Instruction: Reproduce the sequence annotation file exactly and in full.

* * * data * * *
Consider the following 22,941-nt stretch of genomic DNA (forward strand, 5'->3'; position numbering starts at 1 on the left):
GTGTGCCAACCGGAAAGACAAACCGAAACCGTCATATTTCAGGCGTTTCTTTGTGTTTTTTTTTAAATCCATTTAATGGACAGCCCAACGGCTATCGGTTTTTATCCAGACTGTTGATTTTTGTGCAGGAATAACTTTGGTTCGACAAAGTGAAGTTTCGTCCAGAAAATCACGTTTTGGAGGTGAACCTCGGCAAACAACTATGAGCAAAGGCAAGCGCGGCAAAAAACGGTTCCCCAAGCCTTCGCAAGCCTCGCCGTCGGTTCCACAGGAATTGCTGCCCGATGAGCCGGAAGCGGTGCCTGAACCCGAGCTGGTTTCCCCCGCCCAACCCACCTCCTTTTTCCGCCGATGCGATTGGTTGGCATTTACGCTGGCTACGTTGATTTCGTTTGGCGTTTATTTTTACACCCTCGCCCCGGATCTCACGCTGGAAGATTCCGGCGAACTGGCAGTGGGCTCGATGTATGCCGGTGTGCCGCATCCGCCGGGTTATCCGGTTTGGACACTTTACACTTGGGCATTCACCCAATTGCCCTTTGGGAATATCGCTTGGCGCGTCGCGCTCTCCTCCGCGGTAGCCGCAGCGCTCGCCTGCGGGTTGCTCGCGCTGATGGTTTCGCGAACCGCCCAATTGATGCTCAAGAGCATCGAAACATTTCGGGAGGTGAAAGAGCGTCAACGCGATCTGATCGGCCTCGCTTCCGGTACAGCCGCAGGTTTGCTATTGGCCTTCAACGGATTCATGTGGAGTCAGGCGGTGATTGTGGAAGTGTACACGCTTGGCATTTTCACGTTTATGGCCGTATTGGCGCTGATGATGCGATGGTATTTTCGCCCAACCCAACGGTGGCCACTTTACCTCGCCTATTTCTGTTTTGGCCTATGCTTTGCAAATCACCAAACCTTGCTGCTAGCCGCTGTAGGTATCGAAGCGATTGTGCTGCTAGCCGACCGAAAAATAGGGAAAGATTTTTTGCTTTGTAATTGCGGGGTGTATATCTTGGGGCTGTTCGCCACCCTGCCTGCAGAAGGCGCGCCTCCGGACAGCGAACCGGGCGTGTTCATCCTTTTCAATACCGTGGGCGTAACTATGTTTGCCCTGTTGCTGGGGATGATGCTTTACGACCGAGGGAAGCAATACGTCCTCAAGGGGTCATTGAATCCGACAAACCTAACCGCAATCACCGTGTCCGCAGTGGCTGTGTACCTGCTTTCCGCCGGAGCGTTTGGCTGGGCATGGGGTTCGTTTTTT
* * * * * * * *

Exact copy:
Consider the following 22,941-nt stretch of genomic DNA (forward strand, 5'->3'; position numbering starts at 1 on the left):
GTGTGCCAACCGGAAAGACAAACCGAAACCGTCATATTTCAGGCGTTTCTTTGTGTTTTTTTTTAAATCCATTTAATGGACAGCCCAACGGCTATCGGTTTTTATCCAGACTGTTGATTTTTGTGCAGGAATAACTTTGGTTCGACAAAGTGAAGTTTCGTCCAGAAAATCACGTTTTGGAGGTGAACCTCGGCAAACAACTATGAGCAAAGGCAAGCGCGGCAAAAAACGGTTCCCCAAGCCTTCGCAAGCCTCGCCGTCGGTTCCACAGGAATTGCTGCCCGATGAGCCGGAAGCGGTGCCTGAACCCGAGCTGGTTTCCCCCGCCCAACCCACCTCCTTTTTCCGCCGATGCGATTGGTTGGCATTTACGCTGGCTACGTTGATTTCGTTTGGCGTTTATTTTTACACCCTCGCCCCGGATCTCACGCTGGAAGATTCCGGCGAACTGGCAGTGGGCTCGATGTATGCCGGTGTGCCGCATCCGCCGGGTTATCCGGTTTGGACACTTTACACTTGGGCATTCACCCAATTGCCCTTTGGGAATATCGCTTGGCGCGTCGCGCTCTCCTCCGCGGTAGCCGCAGCGCTCGCCTGCGGGTTGCTCGCGCTGATGGTTTCGCGAACCGCCCAATTGATGCTCAAGAGCATCGAAACATTTCGGGAGGTGAAAGAGCGTCAACGCGATCTGATCGGCCTCGCTTCCGGTACAGCCGCAGGTTTGCTATTGGCCTTCAACGGATTCATGTGGAGTCAGGCGGTGATTGTGGAAGTGTACACGCTTGGCATTTTCACGTTTATGGCCGTATTGGCGCTGATGATGCGATGGTATTTTCGCCCAACCCAACGGTGGCCACTTTACCTCGCCTATTTCTGTTTTGGCCTATGCTTTGCAAATCACCAAACCTTGCTGCTAGCCGCTGTAGGTATCGAAGCGATTGTGCTGCTAGCCGACCGAAAAATAGGGAAAGATTTTTTGCTTTGTAATTGCGGGGTGTATATCTTGGGGCTGTTCGCCACCCTGCCTGCAGAAGGCGCGCCTCCGGACAGCGAACCGGGCGTGTTCATCCTTTTCAATACCGTGGGCGTAACTATGTTTGCCCTGTTGCTGGGGATGATGCTTTACGACCGAGGGAAGCAATACGTCCTCAAGGGGTCATTGAATCCGACAAACCTAACCGCAATCACCGTGTCCGCAGTGGCTGTGTACCTGCTTTCCGCCGGAGCGTTTGGCTGGGCATGGGGTTCGTTTTTT